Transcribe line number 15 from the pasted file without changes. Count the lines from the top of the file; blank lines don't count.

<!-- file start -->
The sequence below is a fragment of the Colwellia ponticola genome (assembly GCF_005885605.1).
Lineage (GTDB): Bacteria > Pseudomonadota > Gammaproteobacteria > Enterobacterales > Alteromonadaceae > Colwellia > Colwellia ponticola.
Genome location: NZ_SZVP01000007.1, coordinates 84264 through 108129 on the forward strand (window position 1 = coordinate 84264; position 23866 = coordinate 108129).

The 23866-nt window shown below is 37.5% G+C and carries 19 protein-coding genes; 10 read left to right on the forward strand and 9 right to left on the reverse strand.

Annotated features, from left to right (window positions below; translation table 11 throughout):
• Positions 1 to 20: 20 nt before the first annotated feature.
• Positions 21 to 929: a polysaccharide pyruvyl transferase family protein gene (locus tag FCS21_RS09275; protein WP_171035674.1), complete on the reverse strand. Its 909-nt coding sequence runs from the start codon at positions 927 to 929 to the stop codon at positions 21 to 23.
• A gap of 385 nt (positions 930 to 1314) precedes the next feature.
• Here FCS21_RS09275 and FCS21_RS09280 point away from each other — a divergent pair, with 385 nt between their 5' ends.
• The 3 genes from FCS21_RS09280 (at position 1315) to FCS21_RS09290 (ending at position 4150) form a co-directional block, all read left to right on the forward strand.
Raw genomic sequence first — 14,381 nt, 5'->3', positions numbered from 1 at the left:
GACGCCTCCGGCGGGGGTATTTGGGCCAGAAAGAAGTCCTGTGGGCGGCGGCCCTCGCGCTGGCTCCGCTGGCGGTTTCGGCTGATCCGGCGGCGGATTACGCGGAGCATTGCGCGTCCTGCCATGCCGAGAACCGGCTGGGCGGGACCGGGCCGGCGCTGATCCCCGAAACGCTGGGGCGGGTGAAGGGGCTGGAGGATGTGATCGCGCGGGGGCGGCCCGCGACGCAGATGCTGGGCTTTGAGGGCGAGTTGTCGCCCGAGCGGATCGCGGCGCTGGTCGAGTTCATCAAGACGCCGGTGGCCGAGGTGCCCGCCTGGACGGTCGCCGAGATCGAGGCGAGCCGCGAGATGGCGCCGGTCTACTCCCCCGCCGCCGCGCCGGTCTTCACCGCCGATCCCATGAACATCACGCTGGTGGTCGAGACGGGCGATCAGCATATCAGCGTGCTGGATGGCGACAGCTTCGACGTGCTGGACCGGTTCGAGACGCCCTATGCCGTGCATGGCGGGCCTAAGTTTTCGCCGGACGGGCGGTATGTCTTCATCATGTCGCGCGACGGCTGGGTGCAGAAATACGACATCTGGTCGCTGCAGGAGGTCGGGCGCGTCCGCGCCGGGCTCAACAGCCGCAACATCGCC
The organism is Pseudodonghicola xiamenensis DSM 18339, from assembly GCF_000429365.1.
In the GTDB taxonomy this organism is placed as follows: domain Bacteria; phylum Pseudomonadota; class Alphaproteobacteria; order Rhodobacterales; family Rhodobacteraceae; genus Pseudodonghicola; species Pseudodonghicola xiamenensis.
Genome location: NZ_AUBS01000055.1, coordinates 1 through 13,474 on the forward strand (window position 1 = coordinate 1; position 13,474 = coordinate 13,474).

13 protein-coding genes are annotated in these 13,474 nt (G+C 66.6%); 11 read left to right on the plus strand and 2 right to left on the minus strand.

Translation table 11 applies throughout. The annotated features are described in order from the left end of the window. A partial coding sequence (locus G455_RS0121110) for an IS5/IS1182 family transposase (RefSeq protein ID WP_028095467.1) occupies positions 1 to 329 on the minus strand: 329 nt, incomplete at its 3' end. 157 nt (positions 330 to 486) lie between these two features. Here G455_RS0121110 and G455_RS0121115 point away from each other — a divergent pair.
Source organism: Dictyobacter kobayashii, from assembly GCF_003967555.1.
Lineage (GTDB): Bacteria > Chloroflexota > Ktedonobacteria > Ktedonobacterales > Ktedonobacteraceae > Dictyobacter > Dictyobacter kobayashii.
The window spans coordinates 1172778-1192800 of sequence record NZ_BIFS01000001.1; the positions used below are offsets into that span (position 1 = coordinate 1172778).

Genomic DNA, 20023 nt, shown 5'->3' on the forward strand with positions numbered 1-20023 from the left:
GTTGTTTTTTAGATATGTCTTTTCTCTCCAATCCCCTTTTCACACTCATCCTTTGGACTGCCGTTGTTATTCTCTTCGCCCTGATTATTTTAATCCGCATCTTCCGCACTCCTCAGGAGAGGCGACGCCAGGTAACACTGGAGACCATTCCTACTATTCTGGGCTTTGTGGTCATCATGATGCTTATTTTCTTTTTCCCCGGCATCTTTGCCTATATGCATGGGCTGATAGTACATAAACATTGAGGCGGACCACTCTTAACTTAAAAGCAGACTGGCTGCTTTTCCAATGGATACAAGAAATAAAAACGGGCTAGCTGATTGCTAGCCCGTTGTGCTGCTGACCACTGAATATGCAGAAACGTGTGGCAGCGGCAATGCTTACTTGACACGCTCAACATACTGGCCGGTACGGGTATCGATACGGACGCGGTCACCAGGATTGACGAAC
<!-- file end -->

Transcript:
Genome location: NZ_AUBS01000055.1, coordinates 1 through 13,474 on the forward strand (window position 1 = coordinate 1; position 13,474 = coordinate 13,474).